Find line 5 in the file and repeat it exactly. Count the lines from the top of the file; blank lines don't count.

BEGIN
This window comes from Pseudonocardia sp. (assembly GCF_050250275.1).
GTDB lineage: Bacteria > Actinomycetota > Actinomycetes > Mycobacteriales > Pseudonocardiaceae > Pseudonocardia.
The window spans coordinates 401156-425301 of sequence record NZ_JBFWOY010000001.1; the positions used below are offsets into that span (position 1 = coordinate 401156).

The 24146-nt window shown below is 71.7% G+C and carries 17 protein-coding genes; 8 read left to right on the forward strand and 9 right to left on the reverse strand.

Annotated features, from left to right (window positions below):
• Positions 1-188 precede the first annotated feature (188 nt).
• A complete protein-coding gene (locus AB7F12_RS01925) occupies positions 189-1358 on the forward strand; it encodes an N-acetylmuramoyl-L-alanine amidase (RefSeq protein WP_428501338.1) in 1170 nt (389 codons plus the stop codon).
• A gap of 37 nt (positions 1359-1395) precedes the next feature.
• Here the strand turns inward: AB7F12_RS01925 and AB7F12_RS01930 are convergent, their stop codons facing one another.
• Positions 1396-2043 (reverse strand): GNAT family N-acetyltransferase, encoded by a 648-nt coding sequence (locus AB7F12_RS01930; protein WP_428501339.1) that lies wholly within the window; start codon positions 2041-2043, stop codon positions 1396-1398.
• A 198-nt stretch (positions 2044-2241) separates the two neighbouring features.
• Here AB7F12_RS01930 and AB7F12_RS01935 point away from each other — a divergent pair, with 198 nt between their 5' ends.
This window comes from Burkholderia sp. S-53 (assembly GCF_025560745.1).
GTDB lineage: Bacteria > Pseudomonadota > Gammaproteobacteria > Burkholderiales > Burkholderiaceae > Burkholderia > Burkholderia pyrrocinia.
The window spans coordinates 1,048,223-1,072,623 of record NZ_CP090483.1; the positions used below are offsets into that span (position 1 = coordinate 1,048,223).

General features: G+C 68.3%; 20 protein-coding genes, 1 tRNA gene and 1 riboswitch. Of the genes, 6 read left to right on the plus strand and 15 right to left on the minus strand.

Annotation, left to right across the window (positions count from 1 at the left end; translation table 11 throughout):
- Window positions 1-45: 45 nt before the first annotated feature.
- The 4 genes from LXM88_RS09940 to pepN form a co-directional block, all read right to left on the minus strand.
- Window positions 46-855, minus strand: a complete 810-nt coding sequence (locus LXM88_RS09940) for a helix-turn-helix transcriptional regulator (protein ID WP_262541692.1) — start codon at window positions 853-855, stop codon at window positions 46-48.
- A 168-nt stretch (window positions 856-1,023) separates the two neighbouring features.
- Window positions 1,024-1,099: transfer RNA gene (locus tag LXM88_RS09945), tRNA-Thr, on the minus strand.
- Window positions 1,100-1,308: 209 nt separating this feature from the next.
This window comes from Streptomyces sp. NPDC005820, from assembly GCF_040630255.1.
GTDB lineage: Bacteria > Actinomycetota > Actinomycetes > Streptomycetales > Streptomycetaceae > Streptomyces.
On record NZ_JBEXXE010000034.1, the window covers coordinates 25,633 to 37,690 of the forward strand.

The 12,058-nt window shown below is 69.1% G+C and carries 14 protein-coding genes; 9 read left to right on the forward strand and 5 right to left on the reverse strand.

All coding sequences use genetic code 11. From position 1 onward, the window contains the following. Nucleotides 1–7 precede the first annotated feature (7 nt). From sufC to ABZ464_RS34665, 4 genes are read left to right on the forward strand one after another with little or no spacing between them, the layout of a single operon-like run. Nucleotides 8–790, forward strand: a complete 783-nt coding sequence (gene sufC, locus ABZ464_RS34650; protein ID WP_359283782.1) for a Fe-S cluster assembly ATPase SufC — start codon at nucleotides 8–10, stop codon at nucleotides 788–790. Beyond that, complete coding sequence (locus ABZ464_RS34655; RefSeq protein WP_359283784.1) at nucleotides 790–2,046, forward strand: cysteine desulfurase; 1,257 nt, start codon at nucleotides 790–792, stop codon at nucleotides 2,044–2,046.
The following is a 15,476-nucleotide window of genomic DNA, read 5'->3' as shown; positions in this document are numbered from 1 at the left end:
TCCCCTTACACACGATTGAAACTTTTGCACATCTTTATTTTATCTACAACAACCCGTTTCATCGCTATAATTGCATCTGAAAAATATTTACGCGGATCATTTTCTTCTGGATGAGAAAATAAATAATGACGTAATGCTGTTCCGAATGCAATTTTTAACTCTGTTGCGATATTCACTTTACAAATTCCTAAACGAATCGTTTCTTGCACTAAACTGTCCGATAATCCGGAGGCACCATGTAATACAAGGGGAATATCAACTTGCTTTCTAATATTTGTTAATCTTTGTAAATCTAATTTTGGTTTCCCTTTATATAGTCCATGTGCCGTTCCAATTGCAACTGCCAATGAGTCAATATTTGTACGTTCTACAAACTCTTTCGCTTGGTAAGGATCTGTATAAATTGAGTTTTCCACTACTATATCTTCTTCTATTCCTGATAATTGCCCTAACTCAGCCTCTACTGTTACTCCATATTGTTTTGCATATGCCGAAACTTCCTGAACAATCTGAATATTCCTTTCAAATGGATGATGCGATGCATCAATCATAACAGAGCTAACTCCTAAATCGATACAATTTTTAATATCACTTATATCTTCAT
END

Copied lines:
Annotated features, from left to right (window positions below):